Below is a partial transcript
from a December 2001 chat hosted by Hunt for
Planet X. The guest for this portion of the chat was Dr. Tom Van Flandern.
He gives his latest views on Planet X and also on the 3600 year orbit.
Hunt For Planet X Club
*** Tom_Van_Flandern has joined #huntforplanetx
*TT* Welcome Mr. Van Flandern
*Tom_Van_Flandern* Hi, TT and everybody.
*TT* I would like to introduce
Dr. Thomas Van Flandern, author of 'Dark
Matter, Missing Planets and New Comets', also founder of the Meta
Research web site. You will find the link on our home page. Welcome
Mr. Van Flandern.
*Tom_Van_Flandern* I'm happy
to join you this evening. I didn't prepare
any remarks. Should I make some general observations about "Planet X"?
*TT* Actually, I would love hear
anything new that you might have observed
yourself and, of course, any remarks you may have on Planet X. And maybe a
bit about your relationship with Mr. Harrington. I have a great deal of respect
for the work both of you did together.
Planet X, we think Sitchin made some good
points, but has made mistakes too. For example, the 3600-year-orbit Sitchin
proposes is dynamically unstable. (Short translation: Only a planet with
artificial propulsion could continue to occupy such a magical orbit.) Stability
requirements lead us to conclude that any "real" Planet X could not come
any closer to us than the orbit of Uranus.
*Tom_Van_Flandern* Bob Harrington
and I were colleagues at the U.S. Naval
Observatory from the late 1960 until I left in 1983. His untimely death about
8 years ago was a loss for all of us.
*TT* What kind of orbit would you find stable for such a planet?
*Tom_Van_Flandern* An orbit that
does not cross or approach any other
planet would probably be stable. Comet Hale-Bopp came in from about
the distance of Sitchin's "Marduk" or "Nibiru". When it approached, its
orbital period was 4200 years. But after one quick pass through the planetary
region (even with no close approaches), that period was reduced to 2400 years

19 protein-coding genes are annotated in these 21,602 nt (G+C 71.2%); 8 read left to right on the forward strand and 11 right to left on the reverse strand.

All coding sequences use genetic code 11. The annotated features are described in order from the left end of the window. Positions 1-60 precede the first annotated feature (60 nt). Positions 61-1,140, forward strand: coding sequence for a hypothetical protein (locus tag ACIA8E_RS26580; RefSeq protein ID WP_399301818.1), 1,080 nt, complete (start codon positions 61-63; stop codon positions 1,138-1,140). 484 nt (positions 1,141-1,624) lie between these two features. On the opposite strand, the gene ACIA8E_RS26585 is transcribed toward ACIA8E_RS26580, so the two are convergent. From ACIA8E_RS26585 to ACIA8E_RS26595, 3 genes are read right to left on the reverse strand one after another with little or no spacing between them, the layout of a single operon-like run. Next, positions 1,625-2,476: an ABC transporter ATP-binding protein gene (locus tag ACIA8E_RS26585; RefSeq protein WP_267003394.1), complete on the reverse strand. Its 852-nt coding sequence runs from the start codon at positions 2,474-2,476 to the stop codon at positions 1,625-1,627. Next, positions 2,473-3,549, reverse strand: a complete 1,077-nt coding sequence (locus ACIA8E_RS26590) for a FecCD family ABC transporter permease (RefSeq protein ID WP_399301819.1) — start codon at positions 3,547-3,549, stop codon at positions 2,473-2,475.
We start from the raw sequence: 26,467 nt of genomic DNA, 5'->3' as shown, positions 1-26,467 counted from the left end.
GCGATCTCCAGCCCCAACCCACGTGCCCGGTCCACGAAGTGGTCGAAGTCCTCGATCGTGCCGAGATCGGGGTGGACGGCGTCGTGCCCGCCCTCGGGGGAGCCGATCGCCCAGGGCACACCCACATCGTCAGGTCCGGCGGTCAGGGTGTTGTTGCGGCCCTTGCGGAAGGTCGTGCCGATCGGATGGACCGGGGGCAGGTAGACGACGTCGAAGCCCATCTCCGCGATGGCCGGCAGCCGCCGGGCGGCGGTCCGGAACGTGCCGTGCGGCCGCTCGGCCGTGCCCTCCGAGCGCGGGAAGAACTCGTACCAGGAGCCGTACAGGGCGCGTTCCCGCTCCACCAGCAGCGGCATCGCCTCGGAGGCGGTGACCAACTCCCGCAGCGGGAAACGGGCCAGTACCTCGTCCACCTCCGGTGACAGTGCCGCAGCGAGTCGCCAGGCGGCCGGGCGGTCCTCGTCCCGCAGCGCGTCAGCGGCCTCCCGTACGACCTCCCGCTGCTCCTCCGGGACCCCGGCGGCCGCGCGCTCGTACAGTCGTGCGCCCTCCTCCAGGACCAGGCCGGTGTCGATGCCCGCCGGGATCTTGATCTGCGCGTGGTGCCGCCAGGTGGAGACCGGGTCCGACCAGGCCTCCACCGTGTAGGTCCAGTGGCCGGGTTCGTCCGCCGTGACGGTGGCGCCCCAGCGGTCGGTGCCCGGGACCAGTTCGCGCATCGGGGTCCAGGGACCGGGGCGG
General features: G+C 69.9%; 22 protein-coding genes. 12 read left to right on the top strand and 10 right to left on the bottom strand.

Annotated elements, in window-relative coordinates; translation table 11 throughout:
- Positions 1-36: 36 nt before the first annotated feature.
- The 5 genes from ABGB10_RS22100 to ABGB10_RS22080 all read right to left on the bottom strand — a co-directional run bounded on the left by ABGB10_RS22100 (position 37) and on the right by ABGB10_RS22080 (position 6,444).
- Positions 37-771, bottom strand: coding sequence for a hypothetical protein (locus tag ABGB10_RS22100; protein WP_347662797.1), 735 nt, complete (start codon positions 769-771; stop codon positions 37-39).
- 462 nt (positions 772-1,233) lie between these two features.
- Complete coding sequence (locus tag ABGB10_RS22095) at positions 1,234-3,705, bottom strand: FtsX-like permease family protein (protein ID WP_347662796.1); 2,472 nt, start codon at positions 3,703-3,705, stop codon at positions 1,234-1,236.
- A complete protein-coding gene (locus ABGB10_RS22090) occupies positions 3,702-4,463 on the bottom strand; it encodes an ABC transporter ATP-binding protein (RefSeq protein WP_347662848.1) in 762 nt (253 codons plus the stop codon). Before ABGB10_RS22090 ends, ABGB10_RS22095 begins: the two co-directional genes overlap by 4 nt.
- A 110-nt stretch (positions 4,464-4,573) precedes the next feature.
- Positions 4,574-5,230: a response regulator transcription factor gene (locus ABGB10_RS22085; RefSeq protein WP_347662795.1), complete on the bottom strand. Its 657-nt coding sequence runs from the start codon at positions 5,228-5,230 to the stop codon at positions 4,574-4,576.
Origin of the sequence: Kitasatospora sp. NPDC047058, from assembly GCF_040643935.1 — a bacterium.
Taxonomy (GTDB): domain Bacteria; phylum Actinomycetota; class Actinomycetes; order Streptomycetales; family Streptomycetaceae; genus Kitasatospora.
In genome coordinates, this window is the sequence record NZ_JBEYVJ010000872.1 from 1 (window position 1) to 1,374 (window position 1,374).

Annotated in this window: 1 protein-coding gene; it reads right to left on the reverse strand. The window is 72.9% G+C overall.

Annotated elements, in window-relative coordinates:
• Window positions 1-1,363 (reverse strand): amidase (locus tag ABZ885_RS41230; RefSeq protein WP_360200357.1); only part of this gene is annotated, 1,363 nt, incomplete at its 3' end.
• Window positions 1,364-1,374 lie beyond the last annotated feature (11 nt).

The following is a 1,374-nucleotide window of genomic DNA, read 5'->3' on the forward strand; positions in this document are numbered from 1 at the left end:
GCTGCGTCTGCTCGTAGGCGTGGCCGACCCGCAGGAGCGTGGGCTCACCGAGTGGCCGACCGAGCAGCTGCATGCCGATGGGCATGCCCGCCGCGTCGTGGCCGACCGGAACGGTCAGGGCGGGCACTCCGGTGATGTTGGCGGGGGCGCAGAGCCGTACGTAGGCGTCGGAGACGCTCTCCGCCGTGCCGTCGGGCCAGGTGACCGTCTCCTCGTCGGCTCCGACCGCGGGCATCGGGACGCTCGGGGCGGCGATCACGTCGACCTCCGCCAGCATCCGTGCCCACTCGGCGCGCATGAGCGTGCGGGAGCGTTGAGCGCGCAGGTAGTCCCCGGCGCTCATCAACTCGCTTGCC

as it left. You can see how difficult it would be for a planet to come close, yet
maintain a period of 3600 years.
*Eljean* so when you say stable,
you mean not erratic? Consistently predicted?
Forgive my ignorance.
*Tom_Van_Flandern* "Stable" means
the orbit stays roughly the same over
time. Unstable means the orbit changes drastically on each revolution, and
eventually gets kicked out of the solar system. Comet Hale-Bopp, like all
comets, had an unstable orbit.
*TT* Would it not depend on the mass?
*Tom_Van_Flandern* A small body's
orbit is always independent of its own
mass. It's like the Tower of Pisa experiment. Light and heavy balls fall at
the same rate in a gravitational field.
*Eljean* I liken what you are
saying, Tom, to a boxing match. Rather than one
big "KO", the body blows (approaches) really take their toll over time. Right?
*Tom_Van_Flandern* True, Eijean.
*Tom_Van_Flandern* The astronomical
evidence for Planet X indicated
mainly that un-modeled forces were acting on the outer planets and a few
comets. We now know about two new asteroid belts beyond Neptune with
considerable mass in each. These greatly complicate the picture, and might
conceivably account for the un-modeled forces without need of something
more. It seems possible that Planet X is now an asteroid belt in the Kuiper
*Eljean* About the complicating
evidence and all its implications for PX,
what say you, Dr V?
*Tom_Van_Flandern* I think the
evidence now favors that Planet X is an
asteroid belt (the Kuiper belt). In any case, we have no hope of predicting its
location until we determine the mass of the Kuiper belt.
*Eljean* Could Jim's theory encompass that?
*Tom_Van_Flandern* Eijean, I
must assume I missed something essential
at the start of Jim's remarks. I'm unaware of how asteroids in the Kuiper belt
could form a chain at any epoch.
*TT* It will be in the transcript for you to read, Mr. Van Flandern.
*TT* Question is how did it get that way?
*Tom_Van_Flandern* Probably the
same way that "Planet K" got to be the
main asteroid belt between Mars and Jupiter -- by explosion, according to
*Tim_Edwards* If so, do you give
any credence to Z. Sitchin's account for the
much closer Asteroid Belt?
*Tom_Van_Flandern* Tim, which
particular part? Sitchin hypothesized that
the main asteroid belt was over a billion years old. I see evidence that it is
only 25% of that age. My recollection (possibly faulty -- it's been years) is
that the Tiamat collision was over a billion years ago in Sitchin's translations.
*Tim_Edwards* He proposed that
the satellites of Planet X collided with
Tiamat on its initial passage.
*TT* Did you want to pass on
anything else regarding any new material you
are working on, Mr. Van Flandern, before you leave us?
*Tom_Van_Flandern* Our latest
research can be found at metaresearch.org.
The latest findings are about the Leonid meteor storm last month, which will
be published soon. Good night, and happy holidays to all!
*TT* Thank you so much, Mr. Van
Flandern for your time! Happy Holidays
to you and your family.